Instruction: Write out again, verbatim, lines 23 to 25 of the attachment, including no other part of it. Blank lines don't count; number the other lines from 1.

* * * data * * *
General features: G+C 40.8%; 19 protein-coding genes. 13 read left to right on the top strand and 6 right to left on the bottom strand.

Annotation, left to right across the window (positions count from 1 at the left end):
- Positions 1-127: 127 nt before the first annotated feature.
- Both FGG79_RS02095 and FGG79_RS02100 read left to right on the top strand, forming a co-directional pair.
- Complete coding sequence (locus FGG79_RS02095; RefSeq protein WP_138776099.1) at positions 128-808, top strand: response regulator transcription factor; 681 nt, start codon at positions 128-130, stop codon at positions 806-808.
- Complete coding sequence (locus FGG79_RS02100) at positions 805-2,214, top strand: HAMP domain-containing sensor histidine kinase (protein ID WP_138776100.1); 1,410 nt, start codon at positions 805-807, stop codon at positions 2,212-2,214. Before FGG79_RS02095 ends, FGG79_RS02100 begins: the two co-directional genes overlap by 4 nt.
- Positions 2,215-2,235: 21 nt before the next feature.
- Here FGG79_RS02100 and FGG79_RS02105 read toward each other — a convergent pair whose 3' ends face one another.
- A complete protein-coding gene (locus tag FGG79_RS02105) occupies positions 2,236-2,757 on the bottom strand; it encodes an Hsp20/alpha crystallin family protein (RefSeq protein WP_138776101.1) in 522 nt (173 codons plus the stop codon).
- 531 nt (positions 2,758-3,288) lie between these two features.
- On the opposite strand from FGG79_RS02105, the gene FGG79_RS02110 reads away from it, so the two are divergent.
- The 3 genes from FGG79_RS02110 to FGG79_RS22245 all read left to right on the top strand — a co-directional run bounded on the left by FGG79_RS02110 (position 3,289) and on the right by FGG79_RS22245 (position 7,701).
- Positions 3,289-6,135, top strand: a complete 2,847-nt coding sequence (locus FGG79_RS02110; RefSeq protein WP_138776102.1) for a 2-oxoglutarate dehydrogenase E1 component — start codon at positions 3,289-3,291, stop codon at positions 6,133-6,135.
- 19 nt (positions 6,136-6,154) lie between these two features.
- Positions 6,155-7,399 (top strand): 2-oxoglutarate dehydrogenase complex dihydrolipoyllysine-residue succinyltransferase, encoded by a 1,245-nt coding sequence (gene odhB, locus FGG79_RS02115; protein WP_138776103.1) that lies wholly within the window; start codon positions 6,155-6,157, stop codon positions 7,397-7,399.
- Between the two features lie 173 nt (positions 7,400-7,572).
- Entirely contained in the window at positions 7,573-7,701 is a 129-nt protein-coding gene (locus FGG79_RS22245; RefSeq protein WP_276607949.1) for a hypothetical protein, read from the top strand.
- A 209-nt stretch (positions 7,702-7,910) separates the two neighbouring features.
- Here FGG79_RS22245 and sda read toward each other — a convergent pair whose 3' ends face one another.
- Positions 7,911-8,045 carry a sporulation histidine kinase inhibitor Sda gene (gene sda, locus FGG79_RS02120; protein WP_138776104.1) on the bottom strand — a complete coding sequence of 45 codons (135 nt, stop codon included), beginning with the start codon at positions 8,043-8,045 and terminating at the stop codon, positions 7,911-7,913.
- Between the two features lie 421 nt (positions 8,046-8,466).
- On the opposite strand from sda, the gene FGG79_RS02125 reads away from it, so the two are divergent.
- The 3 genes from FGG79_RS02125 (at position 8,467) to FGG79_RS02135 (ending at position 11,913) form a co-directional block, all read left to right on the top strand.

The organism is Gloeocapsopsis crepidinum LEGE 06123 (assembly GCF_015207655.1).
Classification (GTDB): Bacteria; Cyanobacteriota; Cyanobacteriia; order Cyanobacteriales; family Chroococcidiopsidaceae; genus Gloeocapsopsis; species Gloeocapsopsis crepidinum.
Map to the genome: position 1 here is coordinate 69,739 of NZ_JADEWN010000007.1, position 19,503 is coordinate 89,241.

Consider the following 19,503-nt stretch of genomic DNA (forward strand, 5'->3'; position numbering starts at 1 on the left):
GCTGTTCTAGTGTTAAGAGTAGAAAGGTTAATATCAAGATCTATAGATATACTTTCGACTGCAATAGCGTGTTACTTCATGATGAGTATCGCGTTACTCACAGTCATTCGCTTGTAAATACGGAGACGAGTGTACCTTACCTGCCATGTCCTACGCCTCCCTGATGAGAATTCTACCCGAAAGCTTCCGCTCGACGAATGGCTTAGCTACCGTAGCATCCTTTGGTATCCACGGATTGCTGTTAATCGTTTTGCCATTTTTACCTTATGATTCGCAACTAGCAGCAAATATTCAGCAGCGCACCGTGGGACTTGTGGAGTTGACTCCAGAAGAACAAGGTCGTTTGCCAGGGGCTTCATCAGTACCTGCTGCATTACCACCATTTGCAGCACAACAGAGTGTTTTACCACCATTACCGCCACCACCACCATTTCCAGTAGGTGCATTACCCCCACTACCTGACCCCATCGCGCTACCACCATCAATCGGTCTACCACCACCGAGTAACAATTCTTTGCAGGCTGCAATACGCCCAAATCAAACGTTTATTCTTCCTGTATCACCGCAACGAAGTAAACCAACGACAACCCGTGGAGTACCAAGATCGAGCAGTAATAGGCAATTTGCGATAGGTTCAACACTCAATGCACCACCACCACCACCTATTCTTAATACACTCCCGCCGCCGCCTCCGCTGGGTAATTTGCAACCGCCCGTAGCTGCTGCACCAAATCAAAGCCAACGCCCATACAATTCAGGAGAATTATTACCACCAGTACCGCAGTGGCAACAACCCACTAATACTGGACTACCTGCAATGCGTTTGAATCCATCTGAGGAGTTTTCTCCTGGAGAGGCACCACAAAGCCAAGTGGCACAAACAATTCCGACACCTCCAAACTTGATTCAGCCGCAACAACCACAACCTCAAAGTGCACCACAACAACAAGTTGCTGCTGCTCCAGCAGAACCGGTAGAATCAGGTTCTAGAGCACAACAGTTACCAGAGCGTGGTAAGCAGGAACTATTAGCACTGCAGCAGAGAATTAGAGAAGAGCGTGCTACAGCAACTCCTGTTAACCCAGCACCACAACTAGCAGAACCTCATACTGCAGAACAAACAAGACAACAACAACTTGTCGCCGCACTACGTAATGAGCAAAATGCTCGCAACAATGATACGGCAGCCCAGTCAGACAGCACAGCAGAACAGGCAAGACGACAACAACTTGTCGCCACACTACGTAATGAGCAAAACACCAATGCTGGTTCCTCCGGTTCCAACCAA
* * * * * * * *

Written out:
- The 3 genes from FGG79_RS02125 (at position 8,467) to FGG79_RS02135 (ending at position 11,913) form a co-directional block, all read left to right on the top strand.

The organism is Gloeocapsopsis crepidinum LEGE 06123 (assembly GCF_015207655.1).
Classification (GTDB): Bacteria; Cyanobacteriota; Cyanobacteriia; order Cyanobacteriales; family Chroococcidiopsidaceae; genus Gloeocapsopsis; species Gloeocapsopsis crepidinum.